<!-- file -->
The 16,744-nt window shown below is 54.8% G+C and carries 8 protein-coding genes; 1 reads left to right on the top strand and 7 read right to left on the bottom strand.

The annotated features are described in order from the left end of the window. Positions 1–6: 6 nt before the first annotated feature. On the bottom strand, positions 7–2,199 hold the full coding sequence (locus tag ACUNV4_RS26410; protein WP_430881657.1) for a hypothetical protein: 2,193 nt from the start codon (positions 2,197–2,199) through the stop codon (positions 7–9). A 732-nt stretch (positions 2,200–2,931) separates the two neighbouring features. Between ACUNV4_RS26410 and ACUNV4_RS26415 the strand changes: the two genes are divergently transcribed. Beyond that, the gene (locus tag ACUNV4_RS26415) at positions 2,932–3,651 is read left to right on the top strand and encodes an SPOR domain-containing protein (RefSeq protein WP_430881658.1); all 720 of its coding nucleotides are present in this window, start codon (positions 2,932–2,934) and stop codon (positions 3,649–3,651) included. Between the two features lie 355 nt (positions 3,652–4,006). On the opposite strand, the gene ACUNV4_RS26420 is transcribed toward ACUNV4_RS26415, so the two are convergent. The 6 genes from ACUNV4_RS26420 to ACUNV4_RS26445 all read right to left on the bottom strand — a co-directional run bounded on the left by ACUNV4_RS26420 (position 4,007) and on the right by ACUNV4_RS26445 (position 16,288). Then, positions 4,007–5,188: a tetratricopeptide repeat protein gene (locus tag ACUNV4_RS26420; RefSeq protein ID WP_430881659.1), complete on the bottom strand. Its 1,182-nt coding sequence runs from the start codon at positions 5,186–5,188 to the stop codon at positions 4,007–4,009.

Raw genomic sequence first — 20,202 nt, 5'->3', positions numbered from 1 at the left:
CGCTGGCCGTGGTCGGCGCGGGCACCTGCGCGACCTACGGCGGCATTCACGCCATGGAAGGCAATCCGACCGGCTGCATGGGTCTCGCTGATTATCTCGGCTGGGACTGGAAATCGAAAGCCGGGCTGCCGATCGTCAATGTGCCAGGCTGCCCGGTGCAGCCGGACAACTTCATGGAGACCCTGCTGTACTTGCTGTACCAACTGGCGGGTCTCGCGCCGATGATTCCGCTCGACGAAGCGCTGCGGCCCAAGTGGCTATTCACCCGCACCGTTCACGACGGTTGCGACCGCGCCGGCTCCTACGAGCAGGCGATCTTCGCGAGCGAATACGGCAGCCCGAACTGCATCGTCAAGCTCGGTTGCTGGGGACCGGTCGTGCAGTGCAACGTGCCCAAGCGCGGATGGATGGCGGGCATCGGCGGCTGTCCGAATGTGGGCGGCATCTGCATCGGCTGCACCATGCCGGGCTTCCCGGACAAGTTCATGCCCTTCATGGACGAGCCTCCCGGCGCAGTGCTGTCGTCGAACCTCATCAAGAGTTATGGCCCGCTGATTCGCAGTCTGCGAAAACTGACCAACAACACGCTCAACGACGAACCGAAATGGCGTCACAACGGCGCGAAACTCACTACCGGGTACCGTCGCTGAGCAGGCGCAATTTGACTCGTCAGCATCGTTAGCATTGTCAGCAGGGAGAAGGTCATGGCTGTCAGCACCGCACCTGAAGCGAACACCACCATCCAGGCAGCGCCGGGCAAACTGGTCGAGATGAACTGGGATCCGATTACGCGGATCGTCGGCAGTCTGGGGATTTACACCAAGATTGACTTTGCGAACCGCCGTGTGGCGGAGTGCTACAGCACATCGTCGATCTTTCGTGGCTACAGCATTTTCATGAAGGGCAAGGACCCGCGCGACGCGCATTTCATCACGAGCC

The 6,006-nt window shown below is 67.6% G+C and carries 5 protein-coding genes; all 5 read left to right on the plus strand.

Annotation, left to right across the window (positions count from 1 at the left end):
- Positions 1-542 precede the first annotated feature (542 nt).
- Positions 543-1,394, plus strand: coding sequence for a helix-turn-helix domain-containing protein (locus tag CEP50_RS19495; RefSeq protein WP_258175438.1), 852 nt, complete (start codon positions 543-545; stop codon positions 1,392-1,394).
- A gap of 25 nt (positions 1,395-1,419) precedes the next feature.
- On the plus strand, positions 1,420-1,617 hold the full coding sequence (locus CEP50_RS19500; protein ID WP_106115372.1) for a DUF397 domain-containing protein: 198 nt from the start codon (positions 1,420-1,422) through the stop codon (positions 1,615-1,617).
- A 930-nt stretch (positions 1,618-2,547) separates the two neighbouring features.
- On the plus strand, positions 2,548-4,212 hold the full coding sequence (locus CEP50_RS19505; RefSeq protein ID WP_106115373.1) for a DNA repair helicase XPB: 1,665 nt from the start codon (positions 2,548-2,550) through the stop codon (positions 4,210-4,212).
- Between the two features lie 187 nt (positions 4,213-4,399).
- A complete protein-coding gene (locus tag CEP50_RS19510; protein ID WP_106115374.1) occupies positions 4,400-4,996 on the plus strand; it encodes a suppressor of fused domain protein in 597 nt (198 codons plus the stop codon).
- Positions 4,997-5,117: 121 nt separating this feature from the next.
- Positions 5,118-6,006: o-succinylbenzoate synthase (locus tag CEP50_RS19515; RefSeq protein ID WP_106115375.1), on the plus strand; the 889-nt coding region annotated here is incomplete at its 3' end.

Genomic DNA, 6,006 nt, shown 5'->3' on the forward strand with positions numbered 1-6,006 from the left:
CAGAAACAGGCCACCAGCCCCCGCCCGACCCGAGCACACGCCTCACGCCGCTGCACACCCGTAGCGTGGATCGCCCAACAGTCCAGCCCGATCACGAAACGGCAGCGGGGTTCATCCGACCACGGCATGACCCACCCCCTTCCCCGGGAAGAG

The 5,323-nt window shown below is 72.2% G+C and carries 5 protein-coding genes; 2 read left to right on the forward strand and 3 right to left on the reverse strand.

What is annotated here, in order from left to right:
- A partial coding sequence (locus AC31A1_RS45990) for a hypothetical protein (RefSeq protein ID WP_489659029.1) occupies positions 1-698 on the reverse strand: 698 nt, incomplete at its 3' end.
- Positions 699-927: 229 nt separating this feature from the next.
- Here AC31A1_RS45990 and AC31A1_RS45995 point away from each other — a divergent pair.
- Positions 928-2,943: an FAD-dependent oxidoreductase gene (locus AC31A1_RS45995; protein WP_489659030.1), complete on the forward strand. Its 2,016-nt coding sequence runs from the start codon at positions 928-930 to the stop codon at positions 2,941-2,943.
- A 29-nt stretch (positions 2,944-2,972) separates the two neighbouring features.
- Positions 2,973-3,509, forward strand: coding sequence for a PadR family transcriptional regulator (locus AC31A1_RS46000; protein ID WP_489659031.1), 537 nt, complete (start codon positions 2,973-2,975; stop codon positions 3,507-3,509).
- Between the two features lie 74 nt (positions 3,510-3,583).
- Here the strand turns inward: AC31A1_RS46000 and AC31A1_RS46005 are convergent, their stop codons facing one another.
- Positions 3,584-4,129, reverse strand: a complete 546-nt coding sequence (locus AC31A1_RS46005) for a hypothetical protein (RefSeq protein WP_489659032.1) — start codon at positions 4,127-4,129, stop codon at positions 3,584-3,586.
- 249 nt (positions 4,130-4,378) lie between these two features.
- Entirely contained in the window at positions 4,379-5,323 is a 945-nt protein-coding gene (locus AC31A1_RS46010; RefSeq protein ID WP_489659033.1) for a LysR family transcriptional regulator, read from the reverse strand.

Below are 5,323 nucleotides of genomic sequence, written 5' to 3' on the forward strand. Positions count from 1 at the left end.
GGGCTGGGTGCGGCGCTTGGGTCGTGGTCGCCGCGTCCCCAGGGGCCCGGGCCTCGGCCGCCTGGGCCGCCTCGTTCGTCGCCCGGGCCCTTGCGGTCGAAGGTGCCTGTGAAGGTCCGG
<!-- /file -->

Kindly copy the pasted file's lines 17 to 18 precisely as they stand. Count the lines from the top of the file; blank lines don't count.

Genomic DNA, 6,006 nt, shown 5'->3' on the forward strand with positions numbered 1-6,006 from the left:
CAGAAACAGGCCACCAGCCCCCGCCCGACCCGAGCACACGCCTCACGCCGCTGCACACCCGTAGCGTGGATCGCCCAACAGTCCAGCCCGATCACGAAACGGCAGCGGGGTTCATCCGACCACGGCATGACCCACCCCCTTCCCCGGGAAGAG